I’ve had this recipe bookmarked for quite a while now, and finally got around to making it. The 8 (or more!) hour long marinating process imparts a ton of flavor, and then that flavor gets cooked down into t tasty sauce while the tofu cooks. It’s really strong, so it definitely needs to be eaten over rice to balance it out. I used extra firm tofu, since I couldn’t find the brand recommended in the original recipe (not even at HMart!), and it was pretty delicate and tricky to flip without tearing the pieces. I also used peanut oil in lieu of sesame oil for cooking it, as in my experience, sesame oil is not a good oil to fry with. I think next time, I’d fry the tofu in a little oil, in two batches, and THEN pour the marinade in the pan with all of the tofu and let it bubble and cook down to coat the tofu. I think I’d get a little better browning on the tofu that way. This was a really nice way to enjoy a meat-free Korean BBQ dish. If you happen to be looking for some awesome Sokalbi Gui (Korean BBQ Beef Short Ribs), this recipe is our favorite. I served this tofu with steamed white rice and broccolini.
Bulgogi Style Tofu
One 16 oz block extra firm, very dense tofu (see recommended brand below)
4 green onions, chopped (use white part too!)
3 cloves garlic, minced
1/2 average sized onion, sliced
1 heaping tsp fresh grated ginger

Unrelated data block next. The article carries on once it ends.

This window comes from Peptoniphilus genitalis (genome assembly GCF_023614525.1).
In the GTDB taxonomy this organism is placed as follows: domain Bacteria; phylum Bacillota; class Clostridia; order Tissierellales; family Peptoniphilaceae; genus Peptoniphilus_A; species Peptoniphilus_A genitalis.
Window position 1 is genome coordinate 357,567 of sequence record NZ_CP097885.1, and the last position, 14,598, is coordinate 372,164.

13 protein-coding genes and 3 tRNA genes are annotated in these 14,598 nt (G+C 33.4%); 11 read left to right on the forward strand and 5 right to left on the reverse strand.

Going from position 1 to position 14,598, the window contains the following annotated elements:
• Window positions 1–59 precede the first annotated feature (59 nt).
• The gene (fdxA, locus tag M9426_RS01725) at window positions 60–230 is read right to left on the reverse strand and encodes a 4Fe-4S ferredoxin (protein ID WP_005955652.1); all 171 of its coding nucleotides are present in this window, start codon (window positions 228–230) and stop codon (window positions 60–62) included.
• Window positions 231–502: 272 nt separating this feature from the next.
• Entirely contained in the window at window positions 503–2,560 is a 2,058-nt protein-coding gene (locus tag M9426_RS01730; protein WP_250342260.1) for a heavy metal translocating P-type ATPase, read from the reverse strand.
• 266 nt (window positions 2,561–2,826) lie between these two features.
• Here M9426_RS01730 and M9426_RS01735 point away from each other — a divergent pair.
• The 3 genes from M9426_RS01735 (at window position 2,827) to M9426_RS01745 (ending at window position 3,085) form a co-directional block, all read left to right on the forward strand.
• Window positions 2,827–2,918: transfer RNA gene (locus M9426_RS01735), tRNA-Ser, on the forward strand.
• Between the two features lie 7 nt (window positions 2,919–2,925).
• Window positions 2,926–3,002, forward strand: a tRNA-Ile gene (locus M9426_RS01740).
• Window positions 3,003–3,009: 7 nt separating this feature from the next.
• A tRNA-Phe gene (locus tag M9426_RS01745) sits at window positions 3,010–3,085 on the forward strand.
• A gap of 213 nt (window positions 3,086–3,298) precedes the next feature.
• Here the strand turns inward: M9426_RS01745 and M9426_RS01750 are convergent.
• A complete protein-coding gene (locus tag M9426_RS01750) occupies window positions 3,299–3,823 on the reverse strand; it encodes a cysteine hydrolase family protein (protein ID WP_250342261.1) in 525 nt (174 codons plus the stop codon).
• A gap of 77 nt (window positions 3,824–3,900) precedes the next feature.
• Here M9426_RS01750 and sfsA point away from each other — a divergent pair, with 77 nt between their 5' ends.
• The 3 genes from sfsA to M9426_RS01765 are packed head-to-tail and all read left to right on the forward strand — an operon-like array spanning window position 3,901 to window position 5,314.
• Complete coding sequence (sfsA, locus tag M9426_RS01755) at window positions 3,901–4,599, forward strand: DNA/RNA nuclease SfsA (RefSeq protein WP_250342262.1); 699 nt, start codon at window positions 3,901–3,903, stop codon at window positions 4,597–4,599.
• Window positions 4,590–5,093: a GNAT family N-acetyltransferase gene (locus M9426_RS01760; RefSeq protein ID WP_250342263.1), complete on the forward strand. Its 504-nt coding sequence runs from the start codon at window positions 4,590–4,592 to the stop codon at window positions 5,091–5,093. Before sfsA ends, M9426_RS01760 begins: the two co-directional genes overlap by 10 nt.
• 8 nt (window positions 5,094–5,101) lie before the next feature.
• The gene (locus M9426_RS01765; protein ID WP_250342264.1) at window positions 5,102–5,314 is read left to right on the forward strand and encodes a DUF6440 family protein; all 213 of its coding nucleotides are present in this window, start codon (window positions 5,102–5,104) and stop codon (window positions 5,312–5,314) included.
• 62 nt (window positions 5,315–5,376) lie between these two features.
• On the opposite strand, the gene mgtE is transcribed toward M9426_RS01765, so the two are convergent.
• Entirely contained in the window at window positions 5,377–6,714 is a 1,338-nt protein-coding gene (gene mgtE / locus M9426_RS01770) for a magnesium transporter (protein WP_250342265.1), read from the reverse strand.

2/3 cup wheat free tamari or soy sauce
4 tbsp toasted sesame oil
6 tbsp organic sugar
1 tsp black pepper
1 tsp crushed red pepper flakes
4 tbsp mirin
2 tbsp rice vinegar
1/4 cup shredded pear, skin and all
First, make sure your tofu is very well drained. Wrap it up in towels and press between two plates with something heavy on top to get all that water out. I pressed mine for well over an hour. A Tofu Xpress would work great here. I also used the [Twin Oaks] brand of tofu (found at Whole Foods)… which is super dense and just perfect for this recipe. If you can’t find this particular brand, just try and get the densest brick of tofu you can find, as the density makes it easier to slice very thinly. Freezing the tofu after draining is also an option if you’re working with a flimsier tofu.
Once it has drained for a good long time, slice the block in half. Then, make thin slices to the tofu to resemble little tofu steaks. Arrange them in a deepish dish where they will be able to soak up lots of marinade. Then cover the tofu slices with your chopped onions, green onions, ginger and garlic.
In medium sized bowl, combine the tamari, sesame oil, sugar, black pepper, mirin, rice vinegar, red pepper flakes and shredded pear. Stir really well to complete mix all ingredients together. Pour over tofu and veggies. Cover and place into the refrigerator. Let marinate at least 8 hours. It’s really great to do this overnight… a little longer than 8 hours wont hurt anything. In fact, it may even help!
After 8 hours has passed, separate the tofu strips from the marinade. Reserve the veggies and sauce for cooking. Heat up a cast iron skillet (or other handy dandy pan) over medium heat and drizzle with some sesame oil. When your skillet is nice and hot, place the strips into the pan in an even layer so that there is adequate room for them to fry up. When you place the tofu in the pan, it should sizzle. (I cooked my tofu in two batches). Pour enough of the marinade onto the tofu just to cover… make sure some of those veggies get in there too!
Let cook until most of the marinade has reduced, and the bottoms of the tofu slices are nice and caramely brown. Flip over tofu strips and cook until other side turns brown. Continue to cook until all tofu has transformed into delicious Korean bulgogi tofu.
Serve over rice.
Big Flavors Rating: 4 Stars